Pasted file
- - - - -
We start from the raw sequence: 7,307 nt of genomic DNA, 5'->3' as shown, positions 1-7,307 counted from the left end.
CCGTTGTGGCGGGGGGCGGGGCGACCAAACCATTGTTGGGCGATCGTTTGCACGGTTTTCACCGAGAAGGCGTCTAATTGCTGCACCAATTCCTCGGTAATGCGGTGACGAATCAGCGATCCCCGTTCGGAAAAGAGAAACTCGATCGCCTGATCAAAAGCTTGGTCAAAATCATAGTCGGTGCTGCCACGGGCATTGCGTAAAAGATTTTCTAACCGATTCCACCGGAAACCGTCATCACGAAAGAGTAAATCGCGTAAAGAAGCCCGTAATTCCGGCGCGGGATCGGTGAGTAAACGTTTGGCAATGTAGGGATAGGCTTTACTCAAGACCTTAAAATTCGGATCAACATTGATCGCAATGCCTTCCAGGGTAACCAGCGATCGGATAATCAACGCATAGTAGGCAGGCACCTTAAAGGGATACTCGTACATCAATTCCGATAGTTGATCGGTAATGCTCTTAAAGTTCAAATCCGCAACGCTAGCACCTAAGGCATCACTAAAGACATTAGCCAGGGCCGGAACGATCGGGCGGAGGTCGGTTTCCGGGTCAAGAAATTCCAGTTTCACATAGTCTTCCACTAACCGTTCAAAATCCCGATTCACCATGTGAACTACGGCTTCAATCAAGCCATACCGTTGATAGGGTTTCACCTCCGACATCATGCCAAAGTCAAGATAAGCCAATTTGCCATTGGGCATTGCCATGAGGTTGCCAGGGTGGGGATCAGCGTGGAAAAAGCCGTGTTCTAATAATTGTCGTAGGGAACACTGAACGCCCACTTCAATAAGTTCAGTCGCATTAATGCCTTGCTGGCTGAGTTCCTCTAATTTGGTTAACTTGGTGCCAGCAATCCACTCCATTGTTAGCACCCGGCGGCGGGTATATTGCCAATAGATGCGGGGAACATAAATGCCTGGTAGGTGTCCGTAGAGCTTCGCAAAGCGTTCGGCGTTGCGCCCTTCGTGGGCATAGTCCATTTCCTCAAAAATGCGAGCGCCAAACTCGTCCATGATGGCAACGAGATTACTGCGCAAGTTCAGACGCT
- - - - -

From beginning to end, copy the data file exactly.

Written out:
We start from the raw sequence: 7,307 nt of genomic DNA, 5'->3' as shown, positions 1-7,307 counted from the left end.
CCGTTGTGGCGGGGGGCGGGGCGACCAAACCATTGTTGGGCGATCGTTTGCACGGTTTTCACCGAGAAGGCGTCTAATTGCTGCACCAATTCCTCGGTAATGCGGTGACGAATCAGCGATCCCCGTTCGGAAAAGAGAAACTCGATCGCCTGATCAAAAGCTTGGTCAAAATCATAGTCGGTGCTGCCACGGGCATTGCGTAAAAGATTTTCTAACCGATTCCACCGGAAACCGTCATCACGAAAGAGTAAATCGCGTAAAGAAGCCCGTAATTCCGGCGCGGGATCGGTGAGTAAACGTTTGGCAATGTAGGGATAGGCTTTACTCAAGACCTTAAAATTCGGATCAACATTGATCGCAATGCCTTCCAGGGTAACCAGCGATCGGATAATCAACGCATAGTAGGCAGGCACCTTAAAGGGATACTCGTACATCAATTCCGATAGTTGATCGGTAATGCTCTTAAAGTTCAAATCCGCAACGCTAGCACCTAAGGCATCACTAAAGACATTAGCCAGGGCCGGAACGATCGGGCGGAGGTCGGTTTCCGGGTCAAGAAATTCCAGTTTCACATAGTCTTCCACTAACCGTTCAAAATCCCGATTCACCATGTGAACTACGGCTTCAATCAAGCCATACCGTTGATAGGGTTTCACCTCCGACATCATGCCAAAGTCAAGATAAGCCAATTTGCCATTGGGCATTGCCATGAGGTTGCCAGGGTGGGGATCAGCGTGGAAAAAGCCGTGTTCTAATAATTGTCGTAGGGAACACTGAACGCCCACTTCAATAAGTTCAGTCGCATTAATGCCTTGCTGGCTGAGTTCCTCTAATTTGGTTAACTTGGTGCCAGCAATCCACTCCATTGTTAGCACCCGGCGGCGGGTATATTGCCAATAGATGCGGGGAACATAAATGCCTGGTAGGTGTCCGTAGAGCTTCGCAAAGCGTTCGGCGTTGCGCCCTTCGTGGGCATAGTCCATTTCCTCAAAAATGCGAGCGCCAAACTCGTCCATGATGGCAACGAGATTACTGCGCAAGTTCAGACGCT